Max Mosley, the head of Formula One’s governing body, the FIA, calls for accelerated standards development to support ICTs in vehicles for improvements in safety, and the mitigation and monitoring of climate change. Speaking at ITU’s annual Fully Networked Car event at the Geneva Motor Show, Mosley said that the leading edge expertise within F1 to develop “green” technologies could have applications beyond the sport, particularly in the area of fuel efficiency and monitoring of environmental impact. Most F1 teams have as many as 300 channels of information flowing between the cars and the pit crew and as the complexity of systems grow their interconnection will become critical he said.
Dr Hamadoun I. Touré, ITU Secretary-General, reminded participants that the UN Secretary-General, Ban Ki-moon, has called climate change the “moral challenge of our generation”. He said: “With the Fully Networked Car we can provide traffic management, monitoring, and analysis, all of which will help meet the climate change challenge. Those who successfully meet this challenge will end up with a real competitive advantage in world markets.”
The new 2008 Honda Racing F1 “Earthdreams” car with Dr Hamadoun I. Touré, ITU Secretary-General; Max Mosley, President of the
Fédération Internationale de l'Automobile (FIA) and Malcolm Johnson, Director of the Telecommunication Standardization Bureau, ITU.
Michel Mayer, CEO Freescale Semiconductor, a leading supplier of ICTs to F1 and one of the sponsors of the event, expressed concerns at the proliferation of proprietary standards and called for global standards bodies such as ITU to take a lead. He said that it is critical that further development be standards-driven.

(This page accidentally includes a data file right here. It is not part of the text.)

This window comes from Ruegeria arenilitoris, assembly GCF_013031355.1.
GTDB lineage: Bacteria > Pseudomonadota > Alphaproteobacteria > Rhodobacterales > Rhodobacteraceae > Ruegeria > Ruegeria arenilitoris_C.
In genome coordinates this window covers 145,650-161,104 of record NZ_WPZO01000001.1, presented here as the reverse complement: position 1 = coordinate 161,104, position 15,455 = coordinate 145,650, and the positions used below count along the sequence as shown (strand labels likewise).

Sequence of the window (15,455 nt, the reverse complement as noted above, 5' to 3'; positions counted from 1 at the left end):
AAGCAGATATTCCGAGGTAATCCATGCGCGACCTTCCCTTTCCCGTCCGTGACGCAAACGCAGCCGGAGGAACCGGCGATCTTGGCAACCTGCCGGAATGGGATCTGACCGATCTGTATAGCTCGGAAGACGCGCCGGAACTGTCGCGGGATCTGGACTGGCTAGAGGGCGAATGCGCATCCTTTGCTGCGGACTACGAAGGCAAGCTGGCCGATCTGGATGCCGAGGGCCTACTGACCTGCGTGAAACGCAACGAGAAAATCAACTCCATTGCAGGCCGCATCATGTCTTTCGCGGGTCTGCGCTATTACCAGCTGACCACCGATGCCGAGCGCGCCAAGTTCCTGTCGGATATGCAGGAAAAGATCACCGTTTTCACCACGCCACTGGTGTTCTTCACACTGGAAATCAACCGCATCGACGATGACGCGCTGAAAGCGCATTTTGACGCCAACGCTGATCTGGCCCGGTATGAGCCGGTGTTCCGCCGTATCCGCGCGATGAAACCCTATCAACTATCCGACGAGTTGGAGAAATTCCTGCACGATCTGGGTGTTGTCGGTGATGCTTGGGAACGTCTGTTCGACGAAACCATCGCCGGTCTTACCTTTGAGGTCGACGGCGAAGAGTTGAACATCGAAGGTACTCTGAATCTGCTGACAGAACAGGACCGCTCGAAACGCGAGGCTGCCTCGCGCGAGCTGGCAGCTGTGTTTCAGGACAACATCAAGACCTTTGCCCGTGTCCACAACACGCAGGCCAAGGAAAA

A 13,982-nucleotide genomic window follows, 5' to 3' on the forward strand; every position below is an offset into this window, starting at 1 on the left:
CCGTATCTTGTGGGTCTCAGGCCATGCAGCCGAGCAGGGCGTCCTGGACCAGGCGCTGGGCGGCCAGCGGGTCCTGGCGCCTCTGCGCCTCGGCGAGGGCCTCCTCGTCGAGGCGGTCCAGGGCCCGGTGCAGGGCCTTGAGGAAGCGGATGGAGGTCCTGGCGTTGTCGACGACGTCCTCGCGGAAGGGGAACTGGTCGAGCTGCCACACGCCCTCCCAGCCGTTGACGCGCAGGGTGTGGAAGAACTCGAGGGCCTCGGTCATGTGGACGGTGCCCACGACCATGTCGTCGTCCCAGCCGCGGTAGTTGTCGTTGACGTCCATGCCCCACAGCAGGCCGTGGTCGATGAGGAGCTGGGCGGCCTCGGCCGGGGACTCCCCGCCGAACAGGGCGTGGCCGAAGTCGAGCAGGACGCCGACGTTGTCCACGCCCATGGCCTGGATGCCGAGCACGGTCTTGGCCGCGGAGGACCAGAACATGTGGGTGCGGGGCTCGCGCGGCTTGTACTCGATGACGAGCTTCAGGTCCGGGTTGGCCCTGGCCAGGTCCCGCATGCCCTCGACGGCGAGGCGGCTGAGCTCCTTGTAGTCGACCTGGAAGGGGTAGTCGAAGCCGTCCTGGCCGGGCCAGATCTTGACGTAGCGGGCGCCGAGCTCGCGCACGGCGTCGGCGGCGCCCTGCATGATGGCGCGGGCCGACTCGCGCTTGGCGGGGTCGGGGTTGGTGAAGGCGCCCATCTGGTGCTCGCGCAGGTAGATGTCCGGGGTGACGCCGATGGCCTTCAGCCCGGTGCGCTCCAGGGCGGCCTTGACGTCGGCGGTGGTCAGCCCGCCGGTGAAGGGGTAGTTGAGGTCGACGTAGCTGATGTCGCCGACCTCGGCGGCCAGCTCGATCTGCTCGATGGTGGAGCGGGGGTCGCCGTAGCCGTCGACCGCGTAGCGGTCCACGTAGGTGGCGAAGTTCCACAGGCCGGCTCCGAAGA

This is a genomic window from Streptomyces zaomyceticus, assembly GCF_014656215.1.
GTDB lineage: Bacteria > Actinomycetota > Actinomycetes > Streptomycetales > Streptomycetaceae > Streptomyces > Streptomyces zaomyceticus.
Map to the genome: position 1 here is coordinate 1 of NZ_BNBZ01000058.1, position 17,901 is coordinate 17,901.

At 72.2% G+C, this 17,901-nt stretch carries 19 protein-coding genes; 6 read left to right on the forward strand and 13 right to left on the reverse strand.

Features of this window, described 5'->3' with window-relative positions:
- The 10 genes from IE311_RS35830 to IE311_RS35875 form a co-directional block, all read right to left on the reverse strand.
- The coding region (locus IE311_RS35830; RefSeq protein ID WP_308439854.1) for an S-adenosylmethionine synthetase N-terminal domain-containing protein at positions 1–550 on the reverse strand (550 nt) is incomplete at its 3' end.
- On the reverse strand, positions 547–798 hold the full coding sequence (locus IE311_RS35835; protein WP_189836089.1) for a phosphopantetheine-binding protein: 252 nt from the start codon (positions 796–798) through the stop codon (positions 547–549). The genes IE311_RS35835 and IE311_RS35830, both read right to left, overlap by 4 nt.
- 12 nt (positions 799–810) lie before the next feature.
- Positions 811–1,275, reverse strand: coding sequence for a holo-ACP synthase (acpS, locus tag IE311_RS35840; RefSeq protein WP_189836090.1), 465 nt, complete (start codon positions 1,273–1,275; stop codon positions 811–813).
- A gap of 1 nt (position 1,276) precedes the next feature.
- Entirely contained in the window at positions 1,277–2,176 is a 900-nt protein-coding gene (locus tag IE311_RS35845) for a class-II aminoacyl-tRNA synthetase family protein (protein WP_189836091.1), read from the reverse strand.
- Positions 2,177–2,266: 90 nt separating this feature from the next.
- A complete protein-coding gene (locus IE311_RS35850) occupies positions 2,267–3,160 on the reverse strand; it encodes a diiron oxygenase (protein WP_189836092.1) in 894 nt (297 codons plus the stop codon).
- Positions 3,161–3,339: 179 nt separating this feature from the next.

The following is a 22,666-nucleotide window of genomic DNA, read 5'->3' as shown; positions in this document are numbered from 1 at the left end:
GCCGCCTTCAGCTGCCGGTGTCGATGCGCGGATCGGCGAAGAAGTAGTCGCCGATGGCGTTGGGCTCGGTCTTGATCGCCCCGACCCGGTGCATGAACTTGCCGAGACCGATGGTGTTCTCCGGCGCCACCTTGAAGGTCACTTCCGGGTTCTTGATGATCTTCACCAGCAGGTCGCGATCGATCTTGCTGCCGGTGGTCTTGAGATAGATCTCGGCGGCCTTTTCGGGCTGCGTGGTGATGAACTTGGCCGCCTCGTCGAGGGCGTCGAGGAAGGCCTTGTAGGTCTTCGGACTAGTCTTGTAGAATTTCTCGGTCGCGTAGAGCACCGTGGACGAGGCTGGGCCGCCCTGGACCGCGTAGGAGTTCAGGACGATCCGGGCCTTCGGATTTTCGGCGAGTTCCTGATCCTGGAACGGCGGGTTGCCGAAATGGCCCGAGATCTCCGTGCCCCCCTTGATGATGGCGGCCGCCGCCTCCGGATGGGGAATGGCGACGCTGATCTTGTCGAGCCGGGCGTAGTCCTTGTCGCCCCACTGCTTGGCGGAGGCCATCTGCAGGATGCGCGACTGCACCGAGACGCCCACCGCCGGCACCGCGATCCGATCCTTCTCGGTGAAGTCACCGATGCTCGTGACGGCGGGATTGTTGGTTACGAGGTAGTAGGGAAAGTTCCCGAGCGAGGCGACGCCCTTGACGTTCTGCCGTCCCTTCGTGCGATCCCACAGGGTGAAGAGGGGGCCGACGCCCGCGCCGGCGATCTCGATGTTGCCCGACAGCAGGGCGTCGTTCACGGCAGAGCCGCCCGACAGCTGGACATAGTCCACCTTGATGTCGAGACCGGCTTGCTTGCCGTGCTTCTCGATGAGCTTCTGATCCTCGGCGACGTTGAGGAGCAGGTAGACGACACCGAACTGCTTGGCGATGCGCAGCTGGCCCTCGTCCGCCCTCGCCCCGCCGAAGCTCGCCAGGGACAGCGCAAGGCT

The event also featured a keynote presentation from David Butler, Marketing Director, Honda Racing F1 Team, who emphasised how the powerful brand platform of F1 can present a global environmental message. The Fully Networked Car event had as its centrepiece the new 2008 Honda Racing F1 “Earthdreams” car.
A particular concern, according to experts, is in the areas of telematics and the application of intelligent transport systems (ITS) which participants at the Fully Networked Car agreed offer the best solution for a reduced carbon footprint from the global use of vehicles.
ITU will help to push this standards work and convergence between the ICT and automotive industries with initiatives such as its FITCAR (From/In/To Cars Communication) Focus Group, and the hosting of the Advisory Panel for Standards Cooperation on Telecommunications related to Motor Vehicles (ASPC TELEMOV). Also helping to step up this activity, Malcolm Johnson, ITU’s director of standards, announced that the Fully Networked Car event – already in its fourth year - will now become a regular fixture bringing together the two industries. The 2009 event is planned for 4-6 March. ITU will also be organising two ITU symposia on ICTs and Climate Change: in Kyoto, 15-16 April, hosted by the government of Japan; and in London, 17-18 June, hosted by BT.
Priorities identified for future standardization included: a common set of standards for the full range of nomadic devices; standards for software defined radios; standards to cope with the gap between the short lifecycle of mobile phones compared to the relatively long lifecycle of cars; and privacy, where there is a need for a common understanding about what data is reasonable to collect and retain.
The Fully Networked Car event brought together over 200 experts from the ICT and automotive worlds. It was organised by ITU with the support of ISO and IEC under the World Standards Cooperation (WSC) banner.
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